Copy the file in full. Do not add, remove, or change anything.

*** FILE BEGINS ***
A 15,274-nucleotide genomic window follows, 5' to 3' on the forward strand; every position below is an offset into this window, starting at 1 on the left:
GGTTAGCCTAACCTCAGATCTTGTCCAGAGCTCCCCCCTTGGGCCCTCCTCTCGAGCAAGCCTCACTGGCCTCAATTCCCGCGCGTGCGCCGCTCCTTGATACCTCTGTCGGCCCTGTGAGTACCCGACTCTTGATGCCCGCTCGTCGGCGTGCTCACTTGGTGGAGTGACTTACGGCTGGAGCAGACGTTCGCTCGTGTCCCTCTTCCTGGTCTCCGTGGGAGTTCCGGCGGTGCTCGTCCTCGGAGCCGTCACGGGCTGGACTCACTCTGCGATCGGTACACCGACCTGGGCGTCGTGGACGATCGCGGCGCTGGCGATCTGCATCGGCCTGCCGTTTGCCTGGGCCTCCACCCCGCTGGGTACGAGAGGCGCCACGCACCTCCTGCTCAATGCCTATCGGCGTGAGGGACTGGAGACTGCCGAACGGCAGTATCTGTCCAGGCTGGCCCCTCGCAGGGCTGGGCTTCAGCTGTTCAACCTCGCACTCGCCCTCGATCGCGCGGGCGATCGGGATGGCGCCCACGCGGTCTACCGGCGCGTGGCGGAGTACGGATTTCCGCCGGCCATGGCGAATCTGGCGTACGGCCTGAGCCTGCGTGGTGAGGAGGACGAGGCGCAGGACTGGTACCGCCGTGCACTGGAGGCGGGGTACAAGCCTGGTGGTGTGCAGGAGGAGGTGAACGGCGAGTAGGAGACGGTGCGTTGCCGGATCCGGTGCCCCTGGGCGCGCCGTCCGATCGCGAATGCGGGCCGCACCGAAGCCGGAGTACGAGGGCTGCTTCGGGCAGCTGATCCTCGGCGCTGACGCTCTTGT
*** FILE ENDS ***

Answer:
A 15,274-nucleotide genomic window follows, 5' to 3' on the forward strand; every position below is an offset into this window, starting at 1 on the left:
GGTTAGCCTAACCTCAGATCTTGTCCAGAGCTCCCCCCTTGGGCCCTCCTCTCGAGCAAGCCTCACTGGCCTCAATTCCCGCGCGTGCGCCGCTCCTTGATACCTCTGTCGGCCCTGTGAGTACCCGACTCTTGATGCCCGCTCGTCGGCGTGCTCACTTGGTGGAGTGACTTACGGCTGGAGCAGACGTTCGCTCGTGTCCCTCTTCCTGGTCTCCGTGGGAGTTCCGGCGGTGCTCGTCCTCGGAGCCGTCACGGGCTGGACTCACTCTGCGATCGGTACACCGACCTGGGCGTCGTGGACGATCGCGGCGCTGGCGATCTGCATCGGCCTGCCGTTTGCCTGGGCCTCCACCCCGCTGGGTACGAGAGGCGCCACGCACCTCCTGCTCAATGCCTATCGGCGTGAGGGACTGGAGACTGCCGAACGGCAGTATCTGTCCAGGCTGGCCCCTCGCAGGGCTGGGCTTCAGCTGTTCAACCTCGCACTCGCCCTCGATCGCGCGGGCGATCGGGATGGCGCCCACGCGGTCTACCGGCGCGTGGCGGAGTACGGATTTCCGCCGGCCATGGCGAATCTGGCGTACGGCCTGAGCCTGCGTGGTGAGGAGGACGAGGCGCAGGACTGGTACCGCCGTGCACTGGAGGCGGGGTACAAGCCTGGTGGTGTGCAGGAGGAGGTGAACGGCGAGTAGGAGACGGTGCGTTGCCGGATCCGGTGCCCCTGGGCGCGCCGTCCGATCGCGAATGCGGGCCGCACCGAAGCCGGAGTACGAGGGCTGCTTCGGGCAGCTGATCCTCGGCGCTGACGCTCTTGT